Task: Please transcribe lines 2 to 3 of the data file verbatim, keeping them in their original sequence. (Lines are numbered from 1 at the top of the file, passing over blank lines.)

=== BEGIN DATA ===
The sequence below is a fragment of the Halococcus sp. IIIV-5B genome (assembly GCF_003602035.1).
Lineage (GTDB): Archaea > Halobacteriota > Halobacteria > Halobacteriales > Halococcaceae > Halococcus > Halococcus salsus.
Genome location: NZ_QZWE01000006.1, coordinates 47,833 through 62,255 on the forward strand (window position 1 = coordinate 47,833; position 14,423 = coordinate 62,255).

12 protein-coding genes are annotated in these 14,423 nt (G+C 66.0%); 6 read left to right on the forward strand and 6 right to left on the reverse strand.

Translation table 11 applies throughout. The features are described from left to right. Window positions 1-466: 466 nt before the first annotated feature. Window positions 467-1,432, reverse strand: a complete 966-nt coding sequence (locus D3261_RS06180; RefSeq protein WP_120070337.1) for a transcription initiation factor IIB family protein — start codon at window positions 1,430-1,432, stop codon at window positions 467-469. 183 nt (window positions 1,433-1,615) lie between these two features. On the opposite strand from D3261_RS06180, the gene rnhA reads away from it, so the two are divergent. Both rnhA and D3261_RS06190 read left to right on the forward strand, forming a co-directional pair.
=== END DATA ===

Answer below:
Lineage (GTDB): Archaea > Halobacteriota > Halobacteria > Halobacteriales > Halococcaceae > Halococcus > Halococcus salsus.
Genome location: NZ_QZWE01000006.1, coordinates 47,833 through 62,255 on the forward strand (window position 1 = coordinate 47,833; position 14,423 = coordinate 62,255).